On May 12, 2021, the Institute for Clinical and Economic Review (ICER or the Institute) released plans to begin an annual examination into health insurance drug coverage policies to assess “fair access” to prescription drugs. The purpose of the examination and resulting report is to promote dialogue with regard to whether “insurers are providing appropriate access for drugs that have been responsibly priced.”
The protocols follow a September 2020 white paper analyzing insurance coverage policies and presenting a recommended set of criteria to support transparent discussion regarding “fair” patient access to prescription drugs. The new project is notable because it marks a deepening of ICER’s look at payer policies and how they impact beneficiary access to medications.
Incubated 15 years ago at Harvard Medical School, ICER began attracting much attention in the mid-2010s when it began to publish its value assessment of therapies or classes of therapies to treat specific diseases or conditions. While the Affordable Care Act created the Patient-Centered Outcomes Research Institute (PCORI) and authorized significant funding for PCORI over its early years, the authorizing law limited PCORI’s ability to consider a product’s cost in its analysis.
Enter ICER to fill this void, including by evaluating drugs based on Quality Adjusted Life Years (QALYs) — a metric not commonly used in the United States. As ICER’s work expanded, several of its reports cast a skeptical eye on a number of therapies and even potential therapies. As a result, the Institute has been criticized by the biopharmaceutical sector and by several patient organizations.
The Institute’s decision to look at payer policies that may limit access to care appears to be a signal of its independence and willingness to explore concerns involving both manufacturers and payers. Those who have followed ICER closely will know that the organization has worked productively with a number of patient groups and has issued final assessments that include recommendations that payers abolish or limit the use of certain utilization management tools in certain cases.
In its latest endeavor, ICER plans to examine the coverage policies — including cost sharing, clinical eligibility criteria, prior authorization processes and step therapy protocols — of 15 U.S. commercial payers to determine if they provide fair patient access to 28 commonly used prescription drugs (as assessed by ICER according to a subset of its fair access criteria).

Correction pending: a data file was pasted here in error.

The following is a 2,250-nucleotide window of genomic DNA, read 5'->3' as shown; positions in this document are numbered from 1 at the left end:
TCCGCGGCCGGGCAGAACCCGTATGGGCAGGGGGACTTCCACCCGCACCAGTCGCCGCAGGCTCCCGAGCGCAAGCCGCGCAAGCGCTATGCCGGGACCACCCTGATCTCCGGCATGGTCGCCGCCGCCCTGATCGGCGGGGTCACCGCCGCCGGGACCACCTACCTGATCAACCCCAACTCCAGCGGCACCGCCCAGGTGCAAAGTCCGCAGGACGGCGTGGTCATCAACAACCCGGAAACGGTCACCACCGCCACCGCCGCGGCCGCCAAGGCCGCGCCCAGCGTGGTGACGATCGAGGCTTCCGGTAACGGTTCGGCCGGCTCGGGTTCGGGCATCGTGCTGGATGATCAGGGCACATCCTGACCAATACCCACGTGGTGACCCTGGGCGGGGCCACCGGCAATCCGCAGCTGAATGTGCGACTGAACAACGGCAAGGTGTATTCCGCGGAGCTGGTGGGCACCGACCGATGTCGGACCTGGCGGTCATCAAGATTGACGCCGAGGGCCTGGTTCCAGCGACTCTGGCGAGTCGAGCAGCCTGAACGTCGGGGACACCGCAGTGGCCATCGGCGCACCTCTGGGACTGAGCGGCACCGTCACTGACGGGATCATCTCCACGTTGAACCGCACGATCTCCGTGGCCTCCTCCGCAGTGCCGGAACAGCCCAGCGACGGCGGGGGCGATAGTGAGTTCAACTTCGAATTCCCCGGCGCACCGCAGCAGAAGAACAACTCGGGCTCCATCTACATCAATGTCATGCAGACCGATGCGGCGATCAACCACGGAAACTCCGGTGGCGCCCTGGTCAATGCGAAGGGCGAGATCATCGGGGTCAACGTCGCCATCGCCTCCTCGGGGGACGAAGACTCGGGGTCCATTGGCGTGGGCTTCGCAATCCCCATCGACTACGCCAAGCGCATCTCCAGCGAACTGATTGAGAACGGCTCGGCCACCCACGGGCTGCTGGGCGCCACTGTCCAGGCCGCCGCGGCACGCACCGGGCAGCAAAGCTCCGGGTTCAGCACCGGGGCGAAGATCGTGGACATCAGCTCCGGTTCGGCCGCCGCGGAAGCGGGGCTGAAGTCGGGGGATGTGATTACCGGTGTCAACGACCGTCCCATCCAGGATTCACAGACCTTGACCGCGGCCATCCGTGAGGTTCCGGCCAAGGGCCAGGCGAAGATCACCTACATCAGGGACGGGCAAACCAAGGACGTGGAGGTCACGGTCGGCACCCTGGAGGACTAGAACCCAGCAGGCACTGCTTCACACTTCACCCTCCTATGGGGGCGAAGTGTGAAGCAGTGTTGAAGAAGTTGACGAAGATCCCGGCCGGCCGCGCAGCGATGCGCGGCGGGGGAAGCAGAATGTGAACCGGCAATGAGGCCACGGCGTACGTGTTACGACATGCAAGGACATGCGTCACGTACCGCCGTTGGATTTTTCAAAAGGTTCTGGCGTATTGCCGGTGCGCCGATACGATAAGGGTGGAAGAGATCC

Among others, a number of drugs that are indicated for psoriasis — Cosentyx (secukinumab), Otezla (apremilast), Remicade (infliximab) and Stelara (ustekinumab) — will be examined. Remicade will be examined for both psoriasis and rheumatoid arthritis. ICER also will examine a number of migraine treatments: Aimovig (erenumab), Ajovy (fremanezumab) and Ubrelvy (ubrogepant).
The full list of drugs that will be examined is below:
ICER will be advised by a 14-person “working group” that includes several patient advocates and providers, but only one health insurer and one PBM member (from Harvard Pilgrim Health Care and Prime Therapeutics, respectively). Medicare Advantage and Medicare Prescription Drug Plans and Medicaid managed care plans will not be examined.
ICER’s report is projected to be released in the fall of 2021. Any payer with policies that ICER deems not to meet its fair access criteria will be provided an opportunity to provide comment on the assessment prior to publication. All payers also will be able to submit written comments to be included with any publicly posted materials upon release of the report. As this work plays out, it will be interesting to see if there will be any shifts in how ICER is viewed and if this will be a harbinger of additional examinations focused on payer policies.